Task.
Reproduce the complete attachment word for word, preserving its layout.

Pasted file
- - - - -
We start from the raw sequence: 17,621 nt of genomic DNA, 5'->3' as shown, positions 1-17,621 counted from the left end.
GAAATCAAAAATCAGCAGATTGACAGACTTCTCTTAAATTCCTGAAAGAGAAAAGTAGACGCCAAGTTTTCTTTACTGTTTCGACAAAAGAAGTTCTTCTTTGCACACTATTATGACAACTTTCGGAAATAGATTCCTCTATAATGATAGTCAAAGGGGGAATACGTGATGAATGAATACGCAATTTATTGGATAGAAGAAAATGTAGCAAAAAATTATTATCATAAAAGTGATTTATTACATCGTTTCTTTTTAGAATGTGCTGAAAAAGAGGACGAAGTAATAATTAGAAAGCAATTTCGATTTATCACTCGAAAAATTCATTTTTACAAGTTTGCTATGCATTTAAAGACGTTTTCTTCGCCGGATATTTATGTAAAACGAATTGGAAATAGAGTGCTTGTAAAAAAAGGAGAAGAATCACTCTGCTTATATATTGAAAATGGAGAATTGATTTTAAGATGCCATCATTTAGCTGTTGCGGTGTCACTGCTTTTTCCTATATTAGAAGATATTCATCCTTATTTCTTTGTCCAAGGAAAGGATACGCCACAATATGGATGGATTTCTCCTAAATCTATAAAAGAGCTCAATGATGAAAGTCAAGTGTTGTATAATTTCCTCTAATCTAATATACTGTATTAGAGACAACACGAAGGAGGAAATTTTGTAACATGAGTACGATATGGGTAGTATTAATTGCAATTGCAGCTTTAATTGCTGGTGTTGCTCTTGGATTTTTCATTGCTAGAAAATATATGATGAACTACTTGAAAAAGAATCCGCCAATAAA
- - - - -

We start from the raw sequence: 17,621 nt of genomic DNA, 5'->3' as shown, positions 1-17,621 counted from the left end.
GAAATCAAAAATCAGCAGATTGACAGACTTCTCTTAAATTCCTGAAAGAGAAAAGTAGACGCCAAGTTTTCTTTACTGTTTCGACAAAAGAAGTTCTTCTTTGCACACTATTATGACAACTTTCGGAAATAGATTCCTCTATAATGATAGTCAAAGGGGGAATACGTGATGAATGAATACGCAATTTATTGGATAGAAGAAAATGTAGCAAAAAATTATTATCATAAAAGTGATTTATTACATCGTTTCTTTTTAGAATGTGCTGAAAAAGAGGACGAAGTAATAATTAGAAAGCAATTTCGATTTATCACTCGAAAAATTCATTTTTACAAGTTTGCTATGCATTTAAAGACGTTTTCTTCGCCGGATATTTATGTAAAACGAATTGGAAATAGAGTGCTTGTAAAAAAAGGAGAAGAATCACTCTGCTTATATATTGAAAATGGAGAATTGATTTTAAGATGCCATCATTTAGCTGTTGCGGTGTCACTGCTTTTTCCTATATTAGAAGATATTCATCCTTATTTCTTTGTCCAAGGAAAGGATACGCCACAATATGGATGGATTTCTCCTAAATCTATAAAAGAGCTCAATGATGAAAGTCAAGTGTTGTATAATTTCCTCTAATCTAATATACTGTATTAGAGACAACACGAAGGAGGAAATTTTGTAACATGAGTACGATATGGGTAGTATTAATTGCAATTGCAGCTTTAATTGCTGGTGTTGCTCTTGGATTTTTCATTGCTAGAAAATATATGATGAACTACTTGAAAAAGAATCCGCCAATAAA